That letter was special. That letter had a hard path to find me – in a hard place. I knew, when I got that letter, that someday I would return to a place where letters didn’t take 3-5 weeks to reach me. Home would be different.

What’s the difference now?

Who is the Strongest Generation?

Touched by America’s longest war…

America’s strongest generation is all around you.

They sit next to you at soccer practice, watching their kid or grandchild play. They take your order at a restaurant. They pray silently in church with everyone. They stand in line for groceries, mentally planning what final errand can be run before picking up the kids.

America’s strongest generation is all ages, races, and religions. Some are infants while others are old men. There are college graduates and high school drop outs. Many are immigrants.

Each of them carries within them the seed of strength forged through struggle.

I served as a member of the military. But I was not alone. My family served. At any given point for about a 10 year period, my parents had at LEAST one child deployed. My parents, like so many, lived daily with the dread of what could happen.

Parents served. Grandparents served.

As a military spouse, I also worried about what could happen. Most days I was too busy caring for small children, getting to work, and trying to squeeze in some joke of a workout to think too much about the unthinkable – but when I stopped at night – there it was. And the children, who we all assumed were too young to understand, at night being tucked into bed asked the simple, yet disarming question. What happens if Dad dies?

Spouses served. Children served.

The families of our military carried the absence of their loved ones daily. Some days the feeling was acute. Other days it was not so near. Parties, holidays, and special events can make the absence crushing. A date on the calendar, a countdown clock – but we all learned that years apart cannot be healed by minutes together. People change, children grow. In reality, days, months, and years are needed after each deployment to grow together again.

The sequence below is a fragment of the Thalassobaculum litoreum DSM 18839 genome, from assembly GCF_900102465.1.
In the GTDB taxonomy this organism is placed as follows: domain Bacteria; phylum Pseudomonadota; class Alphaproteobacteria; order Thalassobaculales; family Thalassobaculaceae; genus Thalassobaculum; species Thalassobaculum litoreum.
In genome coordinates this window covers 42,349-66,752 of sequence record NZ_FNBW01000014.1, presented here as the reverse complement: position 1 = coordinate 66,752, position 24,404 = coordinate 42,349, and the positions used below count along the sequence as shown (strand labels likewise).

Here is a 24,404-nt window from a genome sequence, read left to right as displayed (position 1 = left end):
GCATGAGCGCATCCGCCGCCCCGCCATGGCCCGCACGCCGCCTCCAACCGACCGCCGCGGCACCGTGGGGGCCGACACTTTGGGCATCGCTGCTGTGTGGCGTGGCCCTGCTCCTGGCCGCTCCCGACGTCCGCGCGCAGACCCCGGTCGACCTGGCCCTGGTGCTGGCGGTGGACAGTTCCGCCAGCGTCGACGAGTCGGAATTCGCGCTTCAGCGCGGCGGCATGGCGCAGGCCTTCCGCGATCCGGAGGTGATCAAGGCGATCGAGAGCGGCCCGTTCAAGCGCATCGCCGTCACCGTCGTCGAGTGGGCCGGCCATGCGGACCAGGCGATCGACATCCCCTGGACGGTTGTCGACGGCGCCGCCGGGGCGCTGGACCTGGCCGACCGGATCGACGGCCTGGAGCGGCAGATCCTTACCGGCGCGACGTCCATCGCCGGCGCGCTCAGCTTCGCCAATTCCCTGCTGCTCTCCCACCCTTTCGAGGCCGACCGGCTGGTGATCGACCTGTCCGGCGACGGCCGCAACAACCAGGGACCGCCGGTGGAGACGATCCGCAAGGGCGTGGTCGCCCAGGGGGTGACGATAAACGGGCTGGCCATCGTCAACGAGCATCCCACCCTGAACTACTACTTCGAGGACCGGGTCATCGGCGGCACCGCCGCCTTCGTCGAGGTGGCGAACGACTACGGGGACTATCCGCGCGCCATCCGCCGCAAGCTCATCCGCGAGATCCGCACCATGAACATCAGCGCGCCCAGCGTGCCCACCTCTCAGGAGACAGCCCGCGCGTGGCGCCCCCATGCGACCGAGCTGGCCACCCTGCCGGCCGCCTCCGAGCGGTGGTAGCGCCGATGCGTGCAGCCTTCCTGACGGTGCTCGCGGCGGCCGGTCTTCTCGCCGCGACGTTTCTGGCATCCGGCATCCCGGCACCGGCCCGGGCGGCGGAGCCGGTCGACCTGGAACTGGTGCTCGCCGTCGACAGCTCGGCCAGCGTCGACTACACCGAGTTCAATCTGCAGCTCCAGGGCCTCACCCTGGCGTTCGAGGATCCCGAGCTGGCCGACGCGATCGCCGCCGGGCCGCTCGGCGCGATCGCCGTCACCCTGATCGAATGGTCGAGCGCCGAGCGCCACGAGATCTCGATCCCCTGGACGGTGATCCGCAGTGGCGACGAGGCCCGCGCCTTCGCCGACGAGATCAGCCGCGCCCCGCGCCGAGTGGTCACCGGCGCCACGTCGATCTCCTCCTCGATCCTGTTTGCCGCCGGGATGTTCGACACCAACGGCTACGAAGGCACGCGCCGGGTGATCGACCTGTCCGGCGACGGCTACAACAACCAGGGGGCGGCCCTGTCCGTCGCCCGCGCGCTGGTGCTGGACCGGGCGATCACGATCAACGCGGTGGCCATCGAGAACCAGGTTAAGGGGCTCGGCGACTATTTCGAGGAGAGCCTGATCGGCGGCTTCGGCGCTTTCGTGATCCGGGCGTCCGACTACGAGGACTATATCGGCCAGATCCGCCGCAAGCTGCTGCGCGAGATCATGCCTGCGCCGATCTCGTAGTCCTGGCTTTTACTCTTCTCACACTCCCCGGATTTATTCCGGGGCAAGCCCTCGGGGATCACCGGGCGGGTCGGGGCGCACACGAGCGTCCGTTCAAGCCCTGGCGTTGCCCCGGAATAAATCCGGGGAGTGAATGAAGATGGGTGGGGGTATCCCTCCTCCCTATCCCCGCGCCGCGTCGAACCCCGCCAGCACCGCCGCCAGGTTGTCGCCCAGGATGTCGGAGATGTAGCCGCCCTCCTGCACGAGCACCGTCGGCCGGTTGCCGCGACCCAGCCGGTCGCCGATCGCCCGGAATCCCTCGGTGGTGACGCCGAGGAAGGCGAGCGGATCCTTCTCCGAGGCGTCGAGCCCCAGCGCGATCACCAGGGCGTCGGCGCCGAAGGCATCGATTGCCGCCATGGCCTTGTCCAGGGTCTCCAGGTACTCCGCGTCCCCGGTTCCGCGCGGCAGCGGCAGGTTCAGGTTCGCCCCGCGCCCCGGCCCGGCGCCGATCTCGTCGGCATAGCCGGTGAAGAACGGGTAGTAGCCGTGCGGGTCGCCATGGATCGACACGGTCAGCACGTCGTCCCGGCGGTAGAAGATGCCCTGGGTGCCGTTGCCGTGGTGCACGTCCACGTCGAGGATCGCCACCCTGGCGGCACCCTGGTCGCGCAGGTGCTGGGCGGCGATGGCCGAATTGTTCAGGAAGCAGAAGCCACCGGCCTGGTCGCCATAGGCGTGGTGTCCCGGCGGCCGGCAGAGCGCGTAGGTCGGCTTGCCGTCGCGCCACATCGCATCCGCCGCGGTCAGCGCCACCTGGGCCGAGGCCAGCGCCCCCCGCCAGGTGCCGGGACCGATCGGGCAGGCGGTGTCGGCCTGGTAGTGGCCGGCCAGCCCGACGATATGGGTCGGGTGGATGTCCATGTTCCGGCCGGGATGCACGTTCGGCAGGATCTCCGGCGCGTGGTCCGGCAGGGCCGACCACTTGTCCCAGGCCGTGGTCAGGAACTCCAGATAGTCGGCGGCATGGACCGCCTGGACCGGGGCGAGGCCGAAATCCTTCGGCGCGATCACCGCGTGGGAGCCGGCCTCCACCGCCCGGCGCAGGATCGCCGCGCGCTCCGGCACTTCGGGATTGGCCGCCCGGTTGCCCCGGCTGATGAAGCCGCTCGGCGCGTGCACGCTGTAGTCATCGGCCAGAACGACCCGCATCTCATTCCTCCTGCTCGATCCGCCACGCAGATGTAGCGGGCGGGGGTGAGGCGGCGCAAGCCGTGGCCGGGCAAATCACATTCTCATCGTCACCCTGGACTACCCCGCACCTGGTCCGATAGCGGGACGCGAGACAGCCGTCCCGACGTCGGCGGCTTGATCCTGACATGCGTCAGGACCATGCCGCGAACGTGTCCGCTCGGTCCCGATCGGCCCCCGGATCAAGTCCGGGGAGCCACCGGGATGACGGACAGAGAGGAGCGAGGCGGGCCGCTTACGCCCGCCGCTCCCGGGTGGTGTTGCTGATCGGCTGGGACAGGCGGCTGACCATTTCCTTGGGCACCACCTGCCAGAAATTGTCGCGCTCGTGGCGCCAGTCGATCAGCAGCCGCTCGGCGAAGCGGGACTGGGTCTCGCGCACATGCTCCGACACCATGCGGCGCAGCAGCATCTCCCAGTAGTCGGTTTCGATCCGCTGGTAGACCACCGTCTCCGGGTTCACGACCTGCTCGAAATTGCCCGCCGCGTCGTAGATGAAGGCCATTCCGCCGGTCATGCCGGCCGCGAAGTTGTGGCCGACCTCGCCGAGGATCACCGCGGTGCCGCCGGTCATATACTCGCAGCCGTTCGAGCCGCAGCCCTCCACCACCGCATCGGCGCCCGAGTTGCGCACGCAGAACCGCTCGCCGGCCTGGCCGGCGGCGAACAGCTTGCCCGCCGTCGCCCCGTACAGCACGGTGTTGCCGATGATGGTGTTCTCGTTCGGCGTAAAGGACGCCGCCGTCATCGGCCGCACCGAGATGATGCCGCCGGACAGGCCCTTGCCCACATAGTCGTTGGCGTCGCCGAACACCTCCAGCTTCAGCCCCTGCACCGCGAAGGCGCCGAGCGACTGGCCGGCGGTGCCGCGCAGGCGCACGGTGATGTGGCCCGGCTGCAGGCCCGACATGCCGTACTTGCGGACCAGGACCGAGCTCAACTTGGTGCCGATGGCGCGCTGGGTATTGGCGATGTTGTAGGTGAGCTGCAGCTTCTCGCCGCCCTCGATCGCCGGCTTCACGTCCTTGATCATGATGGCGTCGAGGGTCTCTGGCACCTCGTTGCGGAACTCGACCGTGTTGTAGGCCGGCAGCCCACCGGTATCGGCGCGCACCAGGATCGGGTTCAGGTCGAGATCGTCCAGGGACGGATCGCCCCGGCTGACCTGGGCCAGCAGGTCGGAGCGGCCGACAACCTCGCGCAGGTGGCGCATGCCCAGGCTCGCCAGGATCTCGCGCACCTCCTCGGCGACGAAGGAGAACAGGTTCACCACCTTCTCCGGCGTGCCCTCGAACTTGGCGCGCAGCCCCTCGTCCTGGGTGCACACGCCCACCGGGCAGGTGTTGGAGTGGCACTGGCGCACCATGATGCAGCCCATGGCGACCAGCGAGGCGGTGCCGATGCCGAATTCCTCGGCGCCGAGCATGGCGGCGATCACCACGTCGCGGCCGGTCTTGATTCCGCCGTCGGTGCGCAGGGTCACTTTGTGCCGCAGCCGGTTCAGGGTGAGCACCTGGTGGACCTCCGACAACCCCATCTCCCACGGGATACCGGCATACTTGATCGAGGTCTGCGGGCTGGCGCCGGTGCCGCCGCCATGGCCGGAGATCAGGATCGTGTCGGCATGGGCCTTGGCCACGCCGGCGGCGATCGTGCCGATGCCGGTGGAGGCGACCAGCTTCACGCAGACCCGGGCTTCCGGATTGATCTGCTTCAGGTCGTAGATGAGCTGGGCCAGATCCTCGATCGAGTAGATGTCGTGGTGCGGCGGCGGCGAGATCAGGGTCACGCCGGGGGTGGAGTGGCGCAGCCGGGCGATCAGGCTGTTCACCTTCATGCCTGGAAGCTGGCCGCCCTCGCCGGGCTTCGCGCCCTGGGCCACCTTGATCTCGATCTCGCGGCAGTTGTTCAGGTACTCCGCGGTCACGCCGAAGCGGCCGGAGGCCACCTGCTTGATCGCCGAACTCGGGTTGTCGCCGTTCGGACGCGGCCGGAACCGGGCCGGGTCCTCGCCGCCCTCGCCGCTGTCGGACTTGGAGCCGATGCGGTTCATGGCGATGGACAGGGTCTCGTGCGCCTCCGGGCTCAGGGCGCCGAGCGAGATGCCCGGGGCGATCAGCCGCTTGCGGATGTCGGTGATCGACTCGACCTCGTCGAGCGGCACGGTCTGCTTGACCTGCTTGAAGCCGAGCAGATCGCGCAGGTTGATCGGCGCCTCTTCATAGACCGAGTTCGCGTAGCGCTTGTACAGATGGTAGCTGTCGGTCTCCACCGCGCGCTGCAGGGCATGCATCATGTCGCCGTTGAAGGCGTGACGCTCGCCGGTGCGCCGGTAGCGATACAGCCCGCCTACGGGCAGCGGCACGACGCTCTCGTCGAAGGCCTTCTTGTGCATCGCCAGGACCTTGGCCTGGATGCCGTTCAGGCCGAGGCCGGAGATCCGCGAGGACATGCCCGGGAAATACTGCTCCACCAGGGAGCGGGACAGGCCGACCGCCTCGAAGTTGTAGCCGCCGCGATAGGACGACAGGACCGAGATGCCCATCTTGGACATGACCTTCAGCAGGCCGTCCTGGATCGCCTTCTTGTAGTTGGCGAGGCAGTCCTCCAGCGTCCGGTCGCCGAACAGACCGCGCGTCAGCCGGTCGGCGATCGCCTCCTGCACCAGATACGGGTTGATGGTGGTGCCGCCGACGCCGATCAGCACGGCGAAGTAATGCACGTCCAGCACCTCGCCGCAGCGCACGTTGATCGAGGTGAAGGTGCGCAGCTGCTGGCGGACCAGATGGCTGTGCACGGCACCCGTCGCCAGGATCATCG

Absence is an injury.

Some families don’t make it. Often the relationships were too young, tested in the fire of war before being given the time to anneal. Others were tired and they collapsed because, as a Nation, we asked too much of that marriage.

These are untold casualties of war.

All separated families struggle. It is in the struggle that we grow stronger. Accepting the struggle and embracing the challenge. Always working toward the goal of together. The strongest generation chooses love above all else. The family – despite the countless cycles of anxiety, isolation, and jarring returns, continues to look for the good times. They appreciate peace. The live for steady.

If you’ve been touched by war – as a Soldier, spouse, parent, or child – you are part of the strongest generation. You’ve know the greatest pain, the deepest loss, and the purest love. You’ve fought the inner voices of doubt or fear and continued forward. America’s strongest generation is all around us.

Find them, and you will never be alone.

Veteran Voices: Part 3 – Behind the Generator

So that’s how I’m going to die –

It wasn’t so much of a question, nor a complete thought, it was more of a realization – that hit me like a train. Almost a decade ago, I stood in front of my boss, torn between the desperate desire to run and the inability to move.

I was a pilot working for an infantry unit. Mostly I planned air missions with the Aviation unit, serving as a coordinator between the helicopters and the ground guys. After our final coordination meeting, my boss stopped me and said, “ You’re rolling out with the Strykers to run the TAC,” which is a planning cell that typically operates closer to the front lines of a battle and away from the safety of the main base.

Umm what? Keep your shit together.

I couldn’t move. I don’t think I heard much after those words and my body seemed to stop functioning. My heart was in my stomach. My nerves were racing and the world was spinning round about me. My boss was still talking, and others in the TOC were moving around working, but I couldn’t hear anything.

I pictured all the terrible things that had unfortunately already happened to that unit many times over. The Stryker seemed liked a death trap to me. Maybe this is what ground guys felt when they climb into an aircraft –a flying death trap. They can’t control it and are hundreds of feet from impending doom.

Don’t puke. Breathe. Don’t look at anyone. Keep moving. Don’t stop.

I acknowledged my boss, walked straight out of the tent and kept walking. I knew I had to get away from everyone. I found rows of generators, all clean and packaged, sitting on pallets waiting to be shipped out. I was finally alone. But my counterpart had followed me out and started talking rapidly about the mission, with excitement and enthusiasm. Then I looked at him. He stopped dead. I just blurted it all out. I cried. Tears streamed down my face, I couldn’t stop them. He tried to console. I was having a panic attack.

How could I be so weak? I didn’t feel as tough as I thought I was.